I think everyone is (or can be) creative. The trait those of us who define ourselves as creative share is the willingness to accept and embrace our natural creative energy as a defining feature of our existence.

Have you ever felt that your personal expectations have limited your creativity? If so, how have you dealt with this?

I’m a perfectionist. If anything, that means that my personal expectations are higher than what I can realistically achieve. I think that’s good, though. It forces me to stretch and become better. And with a subjective thing like writing, it’s impossible to ever achieve something perfect, so there’s a good life lesson tucked in there as well, about doing your best and then letting it go.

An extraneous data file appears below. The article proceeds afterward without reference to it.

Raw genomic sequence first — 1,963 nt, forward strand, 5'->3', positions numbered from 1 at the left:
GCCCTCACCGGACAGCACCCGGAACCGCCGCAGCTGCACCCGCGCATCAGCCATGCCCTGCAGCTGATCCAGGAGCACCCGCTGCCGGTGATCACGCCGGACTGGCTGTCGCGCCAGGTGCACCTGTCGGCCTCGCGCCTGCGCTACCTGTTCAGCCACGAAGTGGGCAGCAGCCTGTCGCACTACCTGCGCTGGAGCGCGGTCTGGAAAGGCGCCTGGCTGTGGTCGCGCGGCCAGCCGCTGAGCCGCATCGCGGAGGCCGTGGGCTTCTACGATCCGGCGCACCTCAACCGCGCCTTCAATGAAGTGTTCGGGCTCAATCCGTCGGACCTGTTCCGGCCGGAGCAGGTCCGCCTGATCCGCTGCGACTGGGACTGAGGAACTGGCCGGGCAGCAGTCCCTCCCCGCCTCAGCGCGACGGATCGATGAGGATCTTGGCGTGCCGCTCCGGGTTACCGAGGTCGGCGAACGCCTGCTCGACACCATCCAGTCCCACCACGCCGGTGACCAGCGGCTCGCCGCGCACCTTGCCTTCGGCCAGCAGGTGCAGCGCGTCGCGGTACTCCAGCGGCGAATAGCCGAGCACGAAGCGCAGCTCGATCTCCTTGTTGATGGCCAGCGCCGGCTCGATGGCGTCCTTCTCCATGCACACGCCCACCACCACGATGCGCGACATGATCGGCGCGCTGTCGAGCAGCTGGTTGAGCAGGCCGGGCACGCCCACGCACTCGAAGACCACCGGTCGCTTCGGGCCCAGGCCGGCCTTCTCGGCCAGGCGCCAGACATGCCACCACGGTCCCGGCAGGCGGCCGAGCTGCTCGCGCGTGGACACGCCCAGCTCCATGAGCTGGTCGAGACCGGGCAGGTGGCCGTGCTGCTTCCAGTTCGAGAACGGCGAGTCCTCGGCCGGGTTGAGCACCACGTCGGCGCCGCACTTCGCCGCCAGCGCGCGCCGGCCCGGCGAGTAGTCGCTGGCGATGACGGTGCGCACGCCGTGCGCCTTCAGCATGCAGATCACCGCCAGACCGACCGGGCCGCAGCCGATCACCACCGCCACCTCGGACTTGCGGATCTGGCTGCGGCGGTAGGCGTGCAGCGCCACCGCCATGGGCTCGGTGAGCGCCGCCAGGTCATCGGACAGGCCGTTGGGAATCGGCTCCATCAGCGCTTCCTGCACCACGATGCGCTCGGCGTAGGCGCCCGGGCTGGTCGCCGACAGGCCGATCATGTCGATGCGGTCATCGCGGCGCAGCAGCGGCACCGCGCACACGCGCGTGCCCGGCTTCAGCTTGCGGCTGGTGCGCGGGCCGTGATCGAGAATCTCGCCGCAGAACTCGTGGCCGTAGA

Do you ever feel that you have to censor your creativity because you don’t want to offend anyone?

No. I don’t worry about offending people. Mainly because I can’t control or predict what will offend someone. It is not my job to worry about how people will receive what I write. I do seriously consider things like whether or not to use certain language in my books, and I decide based on what I think will serve my book and my audience best. I don’t believe I am censoring myself by considering those issues while writing (or revising). Most of the time, the content in my books that a minority of people find “offensive” is bigger than the language and is often more about the themes or messages they inferred from my material, whether I intended to send that message or not.

Why were you drawn to a career in writing instead of to a job that might offer more stability and security?

Um…passion? Hope? Aspiration? A touch of the crazy?

Who do you consider a literary genius?